2. "Beer For My Horses," Toby Keith and Willie Nelson
In 2003, Toby Keith and Willie Nelson teamed up for one of the most memorable beer songs in country music: "Beer For My Horses." Released from Keith's Unleashed album, "Beer For My Horses," isn't so much about beer, but rather it's a throwback to the crime-fighting gunslingers of the Wild West. Keith and Nelson assume these gunslinger characters in the song, and after a day of crime fighting, they take to the bar, raise a couple of shots, and sing, "Whiskey for my man and beer for my horses."
3. "Drink a Beer," Luke Bryan
Country songs about beer can be about celebrating good times, but as Hank Williams' "There's A Tear In My Beer" proved, artists also sing about beer in sad times. Luke Bryan, who has a history of feel-good tunes, showed his emotional side in his 2013 single, "Drink a Beer." The song, which was written by Jim Beavers and Chris Stapleton, finds Bryan singing about experiencing the sudden loss of a loved one. The response he has to this sudden loss is to sit on the pier, watch the sunset, and drink a beer. "I'm gonna sit right here on the edge of this pier and watch the sunset disappear, and drink a beer," he sings in the chorus.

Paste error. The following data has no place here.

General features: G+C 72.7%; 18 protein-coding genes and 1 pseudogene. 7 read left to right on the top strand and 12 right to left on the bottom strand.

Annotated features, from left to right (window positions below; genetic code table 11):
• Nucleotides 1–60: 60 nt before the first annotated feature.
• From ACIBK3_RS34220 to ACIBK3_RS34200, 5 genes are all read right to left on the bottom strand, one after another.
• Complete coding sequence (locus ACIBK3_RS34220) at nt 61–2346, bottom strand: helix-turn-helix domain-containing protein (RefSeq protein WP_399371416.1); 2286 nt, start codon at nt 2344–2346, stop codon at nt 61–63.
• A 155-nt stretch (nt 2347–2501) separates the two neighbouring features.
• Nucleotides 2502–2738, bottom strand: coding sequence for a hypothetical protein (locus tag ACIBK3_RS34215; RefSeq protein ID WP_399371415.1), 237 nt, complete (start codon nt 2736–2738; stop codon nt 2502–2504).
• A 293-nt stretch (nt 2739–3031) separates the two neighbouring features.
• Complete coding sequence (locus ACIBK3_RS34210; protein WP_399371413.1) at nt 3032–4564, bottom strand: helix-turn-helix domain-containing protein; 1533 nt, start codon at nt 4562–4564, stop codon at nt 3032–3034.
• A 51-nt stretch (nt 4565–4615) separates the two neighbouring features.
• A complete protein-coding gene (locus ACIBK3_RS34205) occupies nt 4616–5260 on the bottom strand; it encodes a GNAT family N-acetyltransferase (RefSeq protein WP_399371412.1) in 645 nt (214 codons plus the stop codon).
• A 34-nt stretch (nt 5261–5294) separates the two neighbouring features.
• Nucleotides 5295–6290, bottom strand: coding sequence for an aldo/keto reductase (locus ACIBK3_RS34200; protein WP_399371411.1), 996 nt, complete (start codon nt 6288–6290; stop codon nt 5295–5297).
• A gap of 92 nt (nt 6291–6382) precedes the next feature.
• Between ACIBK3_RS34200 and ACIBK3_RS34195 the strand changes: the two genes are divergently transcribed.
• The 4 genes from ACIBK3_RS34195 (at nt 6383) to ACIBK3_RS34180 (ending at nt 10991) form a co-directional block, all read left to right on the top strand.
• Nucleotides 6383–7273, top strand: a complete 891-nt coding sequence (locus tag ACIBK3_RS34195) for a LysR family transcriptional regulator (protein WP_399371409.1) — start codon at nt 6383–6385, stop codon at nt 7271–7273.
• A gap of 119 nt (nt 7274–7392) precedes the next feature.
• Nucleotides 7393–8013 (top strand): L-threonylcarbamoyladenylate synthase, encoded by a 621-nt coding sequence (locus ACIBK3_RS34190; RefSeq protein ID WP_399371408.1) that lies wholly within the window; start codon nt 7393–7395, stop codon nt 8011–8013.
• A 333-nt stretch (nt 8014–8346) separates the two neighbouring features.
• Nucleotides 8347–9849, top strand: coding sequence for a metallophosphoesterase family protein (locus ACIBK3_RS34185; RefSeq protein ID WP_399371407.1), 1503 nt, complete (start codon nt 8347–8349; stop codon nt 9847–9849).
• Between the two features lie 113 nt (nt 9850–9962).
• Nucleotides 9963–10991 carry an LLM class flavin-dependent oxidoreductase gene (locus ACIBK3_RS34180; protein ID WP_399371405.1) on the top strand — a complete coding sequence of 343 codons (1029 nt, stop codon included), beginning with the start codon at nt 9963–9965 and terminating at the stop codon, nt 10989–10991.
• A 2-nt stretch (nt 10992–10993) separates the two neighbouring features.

4. "Beer Never Broke My Heart," Luke Combs
In Luke Combs' 2019 single, "Beer Never Broke My Heart," he sings about how beer really is the one thing a person can count on in life. Throughout the song, Combs lists various things that have disappointed him in his life, including girls saying goodbye, trucks breaking down, dogs running away and more, but the one thing that's never let him down is ice-cold beer. "Longneck, ice-cold beer never broke my heart / Like diamond rings and football teams have torn this boy apart," Combs sings in the chorus.
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5. "Beer In Mexico," Kenny Chesney